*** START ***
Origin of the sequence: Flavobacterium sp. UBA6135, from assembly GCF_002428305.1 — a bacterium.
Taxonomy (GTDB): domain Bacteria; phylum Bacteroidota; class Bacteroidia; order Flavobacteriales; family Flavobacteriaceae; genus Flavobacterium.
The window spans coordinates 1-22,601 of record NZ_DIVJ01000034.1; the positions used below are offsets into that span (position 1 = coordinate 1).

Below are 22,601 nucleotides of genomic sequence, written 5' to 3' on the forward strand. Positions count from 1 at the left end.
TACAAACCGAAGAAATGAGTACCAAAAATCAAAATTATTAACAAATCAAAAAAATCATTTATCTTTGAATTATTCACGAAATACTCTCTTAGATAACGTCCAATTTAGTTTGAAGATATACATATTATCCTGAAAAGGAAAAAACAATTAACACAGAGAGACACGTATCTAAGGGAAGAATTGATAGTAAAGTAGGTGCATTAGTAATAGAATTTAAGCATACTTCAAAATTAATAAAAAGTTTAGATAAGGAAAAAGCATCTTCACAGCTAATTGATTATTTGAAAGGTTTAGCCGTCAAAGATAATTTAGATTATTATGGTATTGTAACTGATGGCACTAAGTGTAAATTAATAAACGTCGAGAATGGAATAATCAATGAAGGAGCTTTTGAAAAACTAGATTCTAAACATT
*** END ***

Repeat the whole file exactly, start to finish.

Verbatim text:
Origin of the sequence: Flavobacterium sp. UBA6135, from assembly GCF_002428305.1 — a bacterium.
Taxonomy (GTDB): domain Bacteria; phylum Bacteroidota; class Bacteroidia; order Flavobacteriales; family Flavobacteriaceae; genus Flavobacterium.
The window spans coordinates 1-22,601 of record NZ_DIVJ01000034.1; the positions used below are offsets into that span (position 1 = coordinate 1).

Below are 22,601 nucleotides of genomic sequence, written 5' to 3' on the forward strand. Positions count from 1 at the left end.
TACAAACCGAAGAAATGAGTACCAAAAATCAAAATTATTAACAAATCAAAAAAATCATTTATCTTTGAATTATTCACGAAATACTCTCTTAGATAACGTCCAATTTAGTTTGAAGATATACATATTATCCTGAAAAGGAAAAAACAATTAACACAGAGAGACACGTATCTAAGGGAAGAATTGATAGTAAAGTAGGTGCATTAGTAATAGAATTTAAGCATACTTCAAAATTAATAAAAAGTTTAGATAAGGAAAAAGCATCTTCACAGCTAATTGATTATTTGAAAGGTTTAGCCGTCAAAGATAATTTAGATTATTATGGTATTGTAACTGATGGCACTAAGTGTAAATTAATAAACGTCGAGAATGGAATAATCAATGAAGGAGCTTTTGAAAAACTAGATTCTAAACATT